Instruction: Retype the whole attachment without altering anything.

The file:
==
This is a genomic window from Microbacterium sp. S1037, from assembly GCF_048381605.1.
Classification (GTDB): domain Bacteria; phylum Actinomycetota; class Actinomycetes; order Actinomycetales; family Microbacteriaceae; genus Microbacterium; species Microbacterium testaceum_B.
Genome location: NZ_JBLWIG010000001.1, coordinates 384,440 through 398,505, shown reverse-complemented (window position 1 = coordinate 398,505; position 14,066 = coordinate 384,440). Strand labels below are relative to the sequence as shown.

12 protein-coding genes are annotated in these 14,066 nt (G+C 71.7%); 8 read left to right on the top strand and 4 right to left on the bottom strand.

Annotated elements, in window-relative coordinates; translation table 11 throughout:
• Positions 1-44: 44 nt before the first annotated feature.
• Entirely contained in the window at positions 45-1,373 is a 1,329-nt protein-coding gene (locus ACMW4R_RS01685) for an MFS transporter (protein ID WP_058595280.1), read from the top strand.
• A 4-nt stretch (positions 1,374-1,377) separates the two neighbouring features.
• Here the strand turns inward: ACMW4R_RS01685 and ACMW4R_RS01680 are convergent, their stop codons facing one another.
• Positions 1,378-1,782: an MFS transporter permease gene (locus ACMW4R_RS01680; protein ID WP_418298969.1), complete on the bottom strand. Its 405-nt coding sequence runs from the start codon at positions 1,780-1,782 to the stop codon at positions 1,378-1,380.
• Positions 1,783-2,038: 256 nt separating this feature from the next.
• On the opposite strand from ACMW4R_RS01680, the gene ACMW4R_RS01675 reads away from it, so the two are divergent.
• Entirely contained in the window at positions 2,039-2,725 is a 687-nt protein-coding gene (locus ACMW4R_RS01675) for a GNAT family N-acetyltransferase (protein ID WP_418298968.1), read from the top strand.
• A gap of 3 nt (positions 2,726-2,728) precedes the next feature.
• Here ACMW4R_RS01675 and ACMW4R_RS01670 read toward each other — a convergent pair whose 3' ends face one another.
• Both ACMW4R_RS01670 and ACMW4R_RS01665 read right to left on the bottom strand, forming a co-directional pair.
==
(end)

This is a genomic window from Microbacterium sp. S1037, from assembly GCF_048381605.1.
Classification (GTDB): domain Bacteria; phylum Actinomycetota; class Actinomycetes; order Actinomycetales; family Microbacteriaceae; genus Microbacterium; species Microbacterium testaceum_B.
Genome location: NZ_JBLWIG010000001.1, coordinates 384,440 through 398,505, shown reverse-complemented (window position 1 = coordinate 398,505; position 14,066 = coordinate 384,440). Strand labels below are relative to the sequence as shown.

12 protein-coding genes are annotated in these 14,066 nt (G+C 71.7%); 8 read left to right on the top strand and 4 right to left on the bottom strand.

Annotated elements, in window-relative coordinates; translation table 11 throughout:
• Positions 1-44: 44 nt before the first annotated feature.
• Entirely contained in the window at positions 45-1,373 is a 1,329-nt protein-coding gene (locus ACMW4R_RS01685) for an MFS transporter (protein ID WP_058595280.1), read from the top strand.
• A 4-nt stretch (positions 1,374-1,377) separates the two neighbouring features.
• Here the strand turns inward: ACMW4R_RS01685 and ACMW4R_RS01680 are convergent, their stop codons facing one another.
• Positions 1,378-1,782: an MFS transporter permease gene (locus ACMW4R_RS01680; protein ID WP_418298969.1), complete on the bottom strand. Its 405-nt coding sequence runs from the start codon at positions 1,780-1,782 to the stop codon at positions 1,378-1,380.
• Positions 1,783-2,038: 256 nt separating this feature from the next.
• On the opposite strand from ACMW4R_RS01680, the gene ACMW4R_RS01675 reads away from it, so the two are divergent.
• Entirely contained in the window at positions 2,039-2,725 is a 687-nt protein-coding gene (locus ACMW4R_RS01675) for a GNAT family N-acetyltransferase (protein ID WP_418298968.1), read from the top strand.
• A gap of 3 nt (positions 2,726-2,728) precedes the next feature.
• Here ACMW4R_RS01675 and ACMW4R_RS01670 read toward each other — a convergent pair whose 3' ends face one another.
• Both ACMW4R_RS01670 and ACMW4R_RS01665 read right to left on the bottom strand, forming a co-directional pair.